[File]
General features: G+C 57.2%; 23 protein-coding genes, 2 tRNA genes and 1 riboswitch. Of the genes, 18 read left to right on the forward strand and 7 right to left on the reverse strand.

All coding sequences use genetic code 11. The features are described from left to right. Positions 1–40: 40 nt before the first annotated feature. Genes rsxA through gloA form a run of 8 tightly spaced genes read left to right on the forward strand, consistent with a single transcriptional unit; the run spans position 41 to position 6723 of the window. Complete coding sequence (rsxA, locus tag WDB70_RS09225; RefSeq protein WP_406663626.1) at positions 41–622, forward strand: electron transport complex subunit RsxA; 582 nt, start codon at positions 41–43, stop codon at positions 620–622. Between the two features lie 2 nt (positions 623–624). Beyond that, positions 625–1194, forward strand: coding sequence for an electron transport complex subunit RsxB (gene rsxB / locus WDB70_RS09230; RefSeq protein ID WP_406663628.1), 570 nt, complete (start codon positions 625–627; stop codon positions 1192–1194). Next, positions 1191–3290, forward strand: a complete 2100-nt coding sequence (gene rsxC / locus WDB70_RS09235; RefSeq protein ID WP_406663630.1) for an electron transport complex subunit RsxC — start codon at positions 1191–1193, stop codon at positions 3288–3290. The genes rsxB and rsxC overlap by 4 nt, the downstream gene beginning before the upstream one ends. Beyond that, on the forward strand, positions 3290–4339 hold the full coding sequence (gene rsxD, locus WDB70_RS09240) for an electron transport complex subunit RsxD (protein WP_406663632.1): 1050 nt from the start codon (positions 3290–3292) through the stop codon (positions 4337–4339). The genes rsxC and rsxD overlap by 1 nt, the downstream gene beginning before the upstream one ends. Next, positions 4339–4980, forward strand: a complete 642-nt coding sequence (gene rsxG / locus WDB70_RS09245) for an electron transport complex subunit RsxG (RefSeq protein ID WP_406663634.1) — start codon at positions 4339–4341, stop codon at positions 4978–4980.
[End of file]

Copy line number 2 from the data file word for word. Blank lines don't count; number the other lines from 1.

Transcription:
All coding sequences use genetic code 11. The features are described from left to right. Positions 1–40: 40 nt before the first annotated feature. Genes rsxA through gloA form a run of 8 tightly spaced genes read left to right on the forward strand, consistent with a single transcriptional unit; the run spans position 41 to position 6723 of the window. Complete coding sequence (rsxA, locus tag WDB70_RS09225; RefSeq protein WP_406663626.1) at positions 41–622, forward strand: electron transport complex subunit RsxA; 582 nt, start codon at positions 41–43, stop codon at positions 620–622. Between the two features lie 2 nt (positions 623–624). Beyond that, positions 625–1194, forward strand: coding sequence for an electron transport complex subunit RsxB (gene rsxB / locus WDB70_RS09230; RefSeq protein ID WP_406663628.1), 570 nt, complete (start codon positions 625–627; stop codon positions 1192–1194). Next, positions 1191–3290, forward strand: a complete 2100-nt coding sequence (gene rsxC / locus WDB70_RS09235; RefSeq protein ID WP_406663630.1) for an electron transport complex subunit RsxC — start codon at positions 1191–1193, stop codon at positions 3288–3290. The genes rsxB and rsxC overlap by 4 nt, the downstream gene beginning before the upstream one ends. Beyond that, on the forward strand, positions 3290–4339 hold the full coding sequence (gene rsxD, locus WDB70_RS09240) for an electron transport complex subunit RsxD (protein WP_406663632.1): 1050 nt from the start codon (positions 3290–3292) through the stop codon (positions 4337–4339). The genes rsxC and rsxD overlap by 1 nt, the downstream gene beginning before the upstream one ends. Next, positions 4339–4980, forward strand: a complete 642-nt coding sequence (gene rsxG / locus WDB70_RS09245) for an electron transport complex subunit RsxG (RefSeq protein ID WP_406663634.1) — start codon at positions 4339–4341, stop codon at positions 4978–4980.